iii) Apropos (ii), one doesn’t have to believe the Bible to believe the Bible condemns homosexuality. For instance, Luke Timothy Johnson is a leading Catholic NT scholar who admits the NT condemns homosexuality, but denies that we are bound by NT teaching. For Johnson, this is not a question of Biblical interpretation, but Biblical authority:

“That challenge is to take our tradition and the Scripture with at least as much seriousness as those who use the Bible as a buttress for rejecting forms of sexual love they fear or cannot understand. The task demands intellectual honesty. I have little patience with efforts to make Scripture say something other than what it says, through appeals to linguistic or cultural subtleties. The exegetical situation is straightforward: we know what the text says. But what are we to do with what the text says? We must state our grounds for standing in tension with the clear commands of Scripture, and include in those grounds some basis in Scripture itself. To avoid this task is to put ourselves in the very position that others insist we already occupy—that of liberal despisers of the tradition and of the church’s sacred writings, people who have no care for the shared symbols that define us as Christian. If we see ourselves as liberal, then we must be liberal in the name of the gospel, and not, as so often has been the case, liberal despite the gospel. I think it important to state clearly that we do, in fact, reject the straightforward commands of Scripture, and appeal instead to another authority when we declare that same-sex unions can be holy and good. And what exactly is that authority?”

iv) For a detailed defense of the view that Scripture condemns homosexuality, see Robert Gagnon:

“3. I'm well aware that many (most?) Christians believe that human life and personhood begins at conception. What I don't understand is why can't someone consistently believe that Jesus is their lord and savior and believe that personhood begins after conception but before birth? For example, why can't a Christian believe that a soul is "attached" (if that is the right word) to the unborn child once the brain reaches a certain stage of development?”

i) The personhood or cognitive development of the unborn is not a necessary precondition of the Christian prolife argument.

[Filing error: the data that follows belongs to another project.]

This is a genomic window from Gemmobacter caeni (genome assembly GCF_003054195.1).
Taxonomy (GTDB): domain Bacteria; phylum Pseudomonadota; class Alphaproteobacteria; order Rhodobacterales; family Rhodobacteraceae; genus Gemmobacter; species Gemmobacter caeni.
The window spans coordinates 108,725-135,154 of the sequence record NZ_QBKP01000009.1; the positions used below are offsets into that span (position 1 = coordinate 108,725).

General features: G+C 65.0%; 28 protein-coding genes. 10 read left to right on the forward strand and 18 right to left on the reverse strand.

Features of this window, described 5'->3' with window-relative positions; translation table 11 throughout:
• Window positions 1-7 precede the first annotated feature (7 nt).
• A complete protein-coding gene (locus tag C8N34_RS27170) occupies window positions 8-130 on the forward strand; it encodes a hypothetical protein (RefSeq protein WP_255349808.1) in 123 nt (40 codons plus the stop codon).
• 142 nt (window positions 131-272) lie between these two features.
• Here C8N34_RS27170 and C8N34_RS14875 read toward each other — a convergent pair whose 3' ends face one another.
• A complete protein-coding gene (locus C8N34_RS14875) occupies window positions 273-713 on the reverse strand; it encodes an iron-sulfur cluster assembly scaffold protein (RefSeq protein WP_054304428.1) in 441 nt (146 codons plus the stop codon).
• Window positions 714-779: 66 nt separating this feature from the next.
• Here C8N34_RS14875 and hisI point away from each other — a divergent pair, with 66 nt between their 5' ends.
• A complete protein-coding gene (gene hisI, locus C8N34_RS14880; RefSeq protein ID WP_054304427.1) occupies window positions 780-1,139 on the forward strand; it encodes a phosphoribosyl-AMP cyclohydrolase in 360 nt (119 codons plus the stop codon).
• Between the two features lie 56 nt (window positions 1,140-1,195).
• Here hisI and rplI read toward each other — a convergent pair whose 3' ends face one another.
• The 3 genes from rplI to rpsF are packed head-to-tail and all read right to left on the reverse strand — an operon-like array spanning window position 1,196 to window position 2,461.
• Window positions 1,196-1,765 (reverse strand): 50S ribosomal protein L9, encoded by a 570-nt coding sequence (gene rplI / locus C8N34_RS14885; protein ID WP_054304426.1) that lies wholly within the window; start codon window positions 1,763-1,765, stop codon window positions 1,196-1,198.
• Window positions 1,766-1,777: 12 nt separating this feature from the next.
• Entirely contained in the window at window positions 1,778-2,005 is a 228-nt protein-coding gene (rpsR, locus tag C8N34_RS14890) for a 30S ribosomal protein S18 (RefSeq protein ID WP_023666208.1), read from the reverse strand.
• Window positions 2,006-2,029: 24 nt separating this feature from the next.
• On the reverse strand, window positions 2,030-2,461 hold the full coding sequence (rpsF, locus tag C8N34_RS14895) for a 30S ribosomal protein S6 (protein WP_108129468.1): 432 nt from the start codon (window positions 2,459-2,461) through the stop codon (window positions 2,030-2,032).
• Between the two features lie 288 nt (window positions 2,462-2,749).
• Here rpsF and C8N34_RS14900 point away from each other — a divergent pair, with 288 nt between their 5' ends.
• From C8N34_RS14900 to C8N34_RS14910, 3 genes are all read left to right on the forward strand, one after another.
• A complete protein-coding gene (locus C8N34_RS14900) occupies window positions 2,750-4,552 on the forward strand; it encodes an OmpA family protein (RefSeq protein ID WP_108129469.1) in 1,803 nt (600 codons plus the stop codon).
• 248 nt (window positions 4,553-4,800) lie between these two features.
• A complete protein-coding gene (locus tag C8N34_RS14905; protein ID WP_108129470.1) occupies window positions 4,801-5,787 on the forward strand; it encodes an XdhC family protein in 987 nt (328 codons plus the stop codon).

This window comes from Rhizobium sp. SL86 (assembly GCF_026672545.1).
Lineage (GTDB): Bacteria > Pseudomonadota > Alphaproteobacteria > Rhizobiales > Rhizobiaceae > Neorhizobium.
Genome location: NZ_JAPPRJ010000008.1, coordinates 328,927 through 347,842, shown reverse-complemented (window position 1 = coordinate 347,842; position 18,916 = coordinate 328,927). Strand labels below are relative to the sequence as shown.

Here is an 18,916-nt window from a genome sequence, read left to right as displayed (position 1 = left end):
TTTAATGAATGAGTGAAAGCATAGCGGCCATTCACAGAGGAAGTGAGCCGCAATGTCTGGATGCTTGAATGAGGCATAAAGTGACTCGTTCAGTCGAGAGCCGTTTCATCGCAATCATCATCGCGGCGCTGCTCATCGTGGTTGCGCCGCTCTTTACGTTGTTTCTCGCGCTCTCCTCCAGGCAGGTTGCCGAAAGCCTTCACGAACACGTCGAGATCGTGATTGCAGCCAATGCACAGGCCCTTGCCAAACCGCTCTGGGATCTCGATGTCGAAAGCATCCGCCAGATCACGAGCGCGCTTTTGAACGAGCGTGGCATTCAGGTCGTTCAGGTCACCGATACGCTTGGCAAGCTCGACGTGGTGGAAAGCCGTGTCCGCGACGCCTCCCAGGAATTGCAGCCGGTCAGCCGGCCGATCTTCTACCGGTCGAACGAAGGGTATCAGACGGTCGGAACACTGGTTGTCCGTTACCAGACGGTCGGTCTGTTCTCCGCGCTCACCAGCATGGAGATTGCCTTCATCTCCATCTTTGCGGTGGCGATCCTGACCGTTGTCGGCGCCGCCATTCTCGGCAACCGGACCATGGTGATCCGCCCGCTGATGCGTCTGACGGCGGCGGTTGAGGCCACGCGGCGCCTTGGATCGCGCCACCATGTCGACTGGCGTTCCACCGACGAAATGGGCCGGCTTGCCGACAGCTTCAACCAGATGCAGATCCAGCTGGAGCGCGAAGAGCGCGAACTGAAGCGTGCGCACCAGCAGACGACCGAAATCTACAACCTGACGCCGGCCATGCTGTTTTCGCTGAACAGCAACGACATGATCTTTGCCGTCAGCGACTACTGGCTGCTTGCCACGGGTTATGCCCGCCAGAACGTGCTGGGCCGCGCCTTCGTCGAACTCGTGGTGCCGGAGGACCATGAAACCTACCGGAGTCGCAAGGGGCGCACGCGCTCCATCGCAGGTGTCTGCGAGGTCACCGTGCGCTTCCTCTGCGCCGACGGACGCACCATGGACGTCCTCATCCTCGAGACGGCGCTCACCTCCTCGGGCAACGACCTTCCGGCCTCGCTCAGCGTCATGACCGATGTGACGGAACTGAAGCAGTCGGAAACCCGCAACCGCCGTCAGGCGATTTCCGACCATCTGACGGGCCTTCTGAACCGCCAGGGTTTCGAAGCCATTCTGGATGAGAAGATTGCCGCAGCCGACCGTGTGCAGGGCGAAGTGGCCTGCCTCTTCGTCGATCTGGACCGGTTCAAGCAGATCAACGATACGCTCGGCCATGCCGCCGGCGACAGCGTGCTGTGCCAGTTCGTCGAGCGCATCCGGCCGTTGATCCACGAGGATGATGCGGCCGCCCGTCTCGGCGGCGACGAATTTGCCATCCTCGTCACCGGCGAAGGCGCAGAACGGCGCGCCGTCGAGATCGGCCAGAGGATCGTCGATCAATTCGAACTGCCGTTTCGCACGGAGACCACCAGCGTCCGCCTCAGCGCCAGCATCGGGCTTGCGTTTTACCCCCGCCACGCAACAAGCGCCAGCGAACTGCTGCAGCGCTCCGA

ii) There are exegetical arguments for the prolife position:

iii) There are philosophical arguments for the prolife position:

iv) More generally, Obama’s attitude towards the unborn is antithetical to the Christian principle of neighbor-love. It’s like a man climbing a ladder who kicks someone else off the ladder. The man higher up the ladder kicks a man in the head who’s just below him to knock him off.

Obama’s attitude is murderously ungenerous. Because he got a head start, he doesn’t grant others behind him the same opportunity he had. To take a few comparisons:

a) Suppose you have a race in which one runner prevents the other runner from having a fair chance to win by cheating. Suppose the cheater spikes the drinking water of his competitor, so that his competitor becomes sick. We consider that contemptible, yet that’s trivial compared to abortion, where the baby has far more to lose.

b) Take fictional stories in which a character has discovered the secret of immortality. He regenerates by sapping the youth of teenagers. They die so that he can live. We’d consider that immoral. He had a normal lifespan, yet he denies to others the chance to enjoy what he had.

v) For reasons I’ve given elsewhere, Obama’s position is hypocritical:

vi) He treats children as a burden or “punishment” rather than a blessing or gift, contrary to Biblical values.

vii) He defies the special parental duty that mothers and fathers have to protect and provide for their children. Parents have a Christian obligation to risk their lives to protect their kids, rather than risking their kid’s life to protect themselves.